Second born children more likely to become criminalsby Roberta Lunghini - 2017.07.19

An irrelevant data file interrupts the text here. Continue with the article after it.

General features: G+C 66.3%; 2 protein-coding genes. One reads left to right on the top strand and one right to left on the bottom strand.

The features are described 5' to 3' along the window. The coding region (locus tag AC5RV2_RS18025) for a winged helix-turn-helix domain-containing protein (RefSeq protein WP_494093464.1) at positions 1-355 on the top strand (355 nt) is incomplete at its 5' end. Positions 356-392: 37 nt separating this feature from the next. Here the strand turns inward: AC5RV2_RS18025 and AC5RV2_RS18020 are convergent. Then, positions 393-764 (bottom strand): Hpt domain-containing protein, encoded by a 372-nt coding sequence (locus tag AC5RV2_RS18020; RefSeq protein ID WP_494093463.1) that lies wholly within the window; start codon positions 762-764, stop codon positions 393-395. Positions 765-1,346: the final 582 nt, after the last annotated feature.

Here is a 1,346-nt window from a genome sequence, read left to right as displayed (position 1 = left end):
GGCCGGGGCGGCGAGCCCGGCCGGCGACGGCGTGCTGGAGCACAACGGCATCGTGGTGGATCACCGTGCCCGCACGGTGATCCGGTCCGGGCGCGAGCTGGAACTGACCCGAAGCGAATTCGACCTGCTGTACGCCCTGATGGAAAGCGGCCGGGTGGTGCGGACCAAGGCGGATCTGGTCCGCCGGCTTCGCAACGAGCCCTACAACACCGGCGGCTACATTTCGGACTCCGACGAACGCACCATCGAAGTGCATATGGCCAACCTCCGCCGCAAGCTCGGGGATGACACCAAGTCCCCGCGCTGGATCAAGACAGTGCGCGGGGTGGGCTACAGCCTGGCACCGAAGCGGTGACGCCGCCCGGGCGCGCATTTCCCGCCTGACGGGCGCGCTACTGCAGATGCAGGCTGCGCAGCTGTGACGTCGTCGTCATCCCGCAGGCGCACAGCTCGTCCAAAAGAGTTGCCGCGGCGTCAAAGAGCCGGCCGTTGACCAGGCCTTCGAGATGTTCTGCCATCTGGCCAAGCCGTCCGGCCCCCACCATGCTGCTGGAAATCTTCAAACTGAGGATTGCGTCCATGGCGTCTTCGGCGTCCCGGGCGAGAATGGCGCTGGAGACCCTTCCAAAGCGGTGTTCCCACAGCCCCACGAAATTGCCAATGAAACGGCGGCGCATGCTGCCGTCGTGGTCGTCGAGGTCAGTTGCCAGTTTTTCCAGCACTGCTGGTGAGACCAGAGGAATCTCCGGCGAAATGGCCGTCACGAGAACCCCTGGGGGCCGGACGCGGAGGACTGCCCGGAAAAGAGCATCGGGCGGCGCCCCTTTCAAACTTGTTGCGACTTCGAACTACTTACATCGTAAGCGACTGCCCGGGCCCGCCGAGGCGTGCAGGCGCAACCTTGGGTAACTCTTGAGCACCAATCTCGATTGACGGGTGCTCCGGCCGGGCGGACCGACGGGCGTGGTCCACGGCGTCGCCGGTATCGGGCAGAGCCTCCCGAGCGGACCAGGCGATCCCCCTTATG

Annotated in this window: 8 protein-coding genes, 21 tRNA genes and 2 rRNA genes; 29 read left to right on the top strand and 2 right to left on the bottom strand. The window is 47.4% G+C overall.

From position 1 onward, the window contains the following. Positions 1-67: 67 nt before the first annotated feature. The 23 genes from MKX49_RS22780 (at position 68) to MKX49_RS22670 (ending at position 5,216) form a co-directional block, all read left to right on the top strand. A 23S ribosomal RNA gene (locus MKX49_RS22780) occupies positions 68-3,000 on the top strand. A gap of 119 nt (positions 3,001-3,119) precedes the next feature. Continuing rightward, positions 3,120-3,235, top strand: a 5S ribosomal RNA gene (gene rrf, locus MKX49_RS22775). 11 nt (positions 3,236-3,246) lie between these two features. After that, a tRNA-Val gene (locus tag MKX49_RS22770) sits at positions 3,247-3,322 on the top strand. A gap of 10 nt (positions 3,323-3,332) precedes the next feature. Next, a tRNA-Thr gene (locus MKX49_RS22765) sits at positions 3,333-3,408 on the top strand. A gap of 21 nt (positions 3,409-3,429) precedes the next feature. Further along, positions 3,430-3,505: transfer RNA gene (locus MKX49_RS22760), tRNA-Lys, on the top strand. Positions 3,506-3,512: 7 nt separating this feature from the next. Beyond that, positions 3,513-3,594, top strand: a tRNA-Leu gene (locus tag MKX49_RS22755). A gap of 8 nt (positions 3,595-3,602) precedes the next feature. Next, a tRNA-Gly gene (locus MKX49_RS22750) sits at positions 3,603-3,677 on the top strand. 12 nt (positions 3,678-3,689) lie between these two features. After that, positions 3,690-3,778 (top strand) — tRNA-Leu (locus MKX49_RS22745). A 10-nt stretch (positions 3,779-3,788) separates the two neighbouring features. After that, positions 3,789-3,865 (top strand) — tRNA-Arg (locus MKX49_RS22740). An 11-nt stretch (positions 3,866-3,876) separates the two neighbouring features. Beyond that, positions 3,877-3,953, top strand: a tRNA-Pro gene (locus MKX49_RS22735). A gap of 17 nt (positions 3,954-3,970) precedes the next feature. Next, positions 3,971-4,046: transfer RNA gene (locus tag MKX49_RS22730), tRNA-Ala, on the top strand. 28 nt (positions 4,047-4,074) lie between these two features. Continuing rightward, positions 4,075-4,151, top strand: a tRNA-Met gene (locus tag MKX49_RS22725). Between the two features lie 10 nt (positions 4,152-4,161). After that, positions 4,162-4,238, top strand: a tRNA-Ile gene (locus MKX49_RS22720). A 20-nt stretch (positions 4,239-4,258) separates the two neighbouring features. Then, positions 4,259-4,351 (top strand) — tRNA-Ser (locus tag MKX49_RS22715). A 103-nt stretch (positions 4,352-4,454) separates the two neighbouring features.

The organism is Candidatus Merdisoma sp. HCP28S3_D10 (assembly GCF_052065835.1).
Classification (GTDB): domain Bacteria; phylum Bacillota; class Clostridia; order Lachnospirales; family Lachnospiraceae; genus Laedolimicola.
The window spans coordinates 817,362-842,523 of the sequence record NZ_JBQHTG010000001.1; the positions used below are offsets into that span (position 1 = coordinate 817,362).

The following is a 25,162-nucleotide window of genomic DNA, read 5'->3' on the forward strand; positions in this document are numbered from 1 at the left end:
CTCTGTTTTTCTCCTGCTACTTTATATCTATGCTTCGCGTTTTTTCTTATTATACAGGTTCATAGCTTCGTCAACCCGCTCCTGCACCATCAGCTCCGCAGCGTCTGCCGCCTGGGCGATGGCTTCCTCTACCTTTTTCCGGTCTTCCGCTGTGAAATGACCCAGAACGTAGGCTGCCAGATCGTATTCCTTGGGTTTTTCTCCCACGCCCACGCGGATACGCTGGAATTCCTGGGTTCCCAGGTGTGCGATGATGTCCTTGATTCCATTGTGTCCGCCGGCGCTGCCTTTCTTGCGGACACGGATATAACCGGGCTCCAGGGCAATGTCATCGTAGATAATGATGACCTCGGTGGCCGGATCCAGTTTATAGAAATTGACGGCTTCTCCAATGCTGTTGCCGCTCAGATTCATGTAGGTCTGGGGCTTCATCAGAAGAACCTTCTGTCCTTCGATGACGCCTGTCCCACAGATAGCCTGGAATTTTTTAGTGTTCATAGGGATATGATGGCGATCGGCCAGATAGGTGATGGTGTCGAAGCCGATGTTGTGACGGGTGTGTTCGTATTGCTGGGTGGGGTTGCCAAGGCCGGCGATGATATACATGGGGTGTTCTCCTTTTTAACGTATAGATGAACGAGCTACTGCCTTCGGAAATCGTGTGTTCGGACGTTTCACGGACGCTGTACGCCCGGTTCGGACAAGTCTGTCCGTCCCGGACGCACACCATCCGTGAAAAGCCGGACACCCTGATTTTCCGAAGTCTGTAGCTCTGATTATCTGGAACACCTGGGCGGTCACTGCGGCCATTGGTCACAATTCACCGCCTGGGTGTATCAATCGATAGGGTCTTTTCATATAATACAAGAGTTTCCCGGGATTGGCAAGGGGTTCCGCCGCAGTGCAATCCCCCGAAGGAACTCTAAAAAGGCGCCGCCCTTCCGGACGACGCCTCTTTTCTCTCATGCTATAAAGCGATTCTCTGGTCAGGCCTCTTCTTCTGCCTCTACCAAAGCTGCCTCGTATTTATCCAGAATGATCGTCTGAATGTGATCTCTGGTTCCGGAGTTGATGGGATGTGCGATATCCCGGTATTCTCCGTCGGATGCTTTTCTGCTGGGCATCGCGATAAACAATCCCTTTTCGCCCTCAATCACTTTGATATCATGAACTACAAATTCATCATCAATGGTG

Second-born boys are on the order of 20 to 40 percent more likely to enter the criminal justice system compared to first-born boys even when one compares siblings. This is the result of a recent American study that used particularly rich datasets from Denmark and the state of Florida to analyze the relationship between birth order and delinquency. It came out that second-born boys are substantially more likely to end up getting in trouble at school and exhibit delinquency problems, even severe violent crimes, compared to their older sibling. The reasons are not to be found in parents who invest less in second-born children’s education. The differences are in parental attention as a potential contributing factor to the gaps in delinquency across the birth order. Second-born children tend to have less maternal attention than do their older siblings because first-born children experience their mother’s maternity leaves and temporarily reduced labor market participation both following their own births as well as following the birth of the second-born. Therefore, in addition to the fact that first-borns experience undivided attention until the arrival of the second-born, the researchers discovered that the arrival of the second-born child has the potential to extend the early-childhood parental investment in the first-born child.
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